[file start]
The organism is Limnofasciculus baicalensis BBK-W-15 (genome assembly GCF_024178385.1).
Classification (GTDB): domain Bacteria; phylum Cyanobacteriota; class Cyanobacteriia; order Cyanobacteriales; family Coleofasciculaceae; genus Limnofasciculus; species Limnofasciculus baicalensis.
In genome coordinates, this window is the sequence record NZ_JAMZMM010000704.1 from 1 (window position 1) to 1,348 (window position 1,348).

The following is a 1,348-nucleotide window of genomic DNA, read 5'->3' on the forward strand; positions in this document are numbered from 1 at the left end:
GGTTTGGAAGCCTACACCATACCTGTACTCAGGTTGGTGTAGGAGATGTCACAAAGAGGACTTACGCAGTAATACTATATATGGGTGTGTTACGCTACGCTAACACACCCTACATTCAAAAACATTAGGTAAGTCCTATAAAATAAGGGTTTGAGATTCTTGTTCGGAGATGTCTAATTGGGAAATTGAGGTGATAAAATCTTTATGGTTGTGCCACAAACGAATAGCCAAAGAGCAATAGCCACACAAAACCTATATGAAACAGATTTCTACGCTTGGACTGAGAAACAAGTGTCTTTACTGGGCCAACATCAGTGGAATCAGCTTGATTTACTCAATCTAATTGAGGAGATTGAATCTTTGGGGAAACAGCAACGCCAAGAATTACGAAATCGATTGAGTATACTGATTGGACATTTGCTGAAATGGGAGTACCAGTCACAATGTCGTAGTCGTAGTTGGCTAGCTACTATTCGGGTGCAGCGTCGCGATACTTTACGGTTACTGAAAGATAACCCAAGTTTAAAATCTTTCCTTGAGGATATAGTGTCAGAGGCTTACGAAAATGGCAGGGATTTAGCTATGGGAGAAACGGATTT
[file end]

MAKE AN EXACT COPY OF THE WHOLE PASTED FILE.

The organism is Limnofasciculus baicalensis BBK-W-15 (genome assembly GCF_024178385.1).
Classification (GTDB): domain Bacteria; phylum Cyanobacteriota; class Cyanobacteriia; order Cyanobacteriales; family Coleofasciculaceae; genus Limnofasciculus; species Limnofasciculus baicalensis.
In genome coordinates, this window is the sequence record NZ_JAMZMM010000704.1 from 1 (window position 1) to 1,348 (window position 1,348).

The following is a 1,348-nucleotide window of genomic DNA, read 5'->3' on the forward strand; positions in this document are numbered from 1 at the left end:
GGTTTGGAAGCCTACACCATACCTGTACTCAGGTTGGTGTAGGAGATGTCACAAAGAGGACTTACGCAGTAATACTATATATGGGTGTGTTACGCTACGCTAACACACCCTACATTCAAAAACATTAGGTAAGTCCTATAAAATAAGGGTTTGAGATTCTTGTTCGGAGATGTCTAATTGGGAAATTGAGGTGATAAAATCTTTATGGTTGTGCCACAAACGAATAGCCAAAGAGCAATAGCCACACAAAACCTATATGAAACAGATTTCTACGCTTGGACTGAGAAACAAGTGTCTTTACTGGGCCAACATCAGTGGAATCAGCTTGATTTACTCAATCTAATTGAGGAGATTGAATCTTTGGGGAAACAGCAACGCCAAGAATTACGAAATCGATTGAGTATACTGATTGGACATTTGCTGAAATGGGAGTACCAGTCACAATGTCGTAGTCGTAGTTGGCTAGCTACTATTCGGGTGCAGCGTCGCGATACTTTACGGTTACTGAAAGATAACCCAAGTTTAAAATCTTTCCTTGAGGATATAGTGTCAGAGGCTTACGAAAATGGCAGGGATTTAGCTATGGGAGAAACGGATTT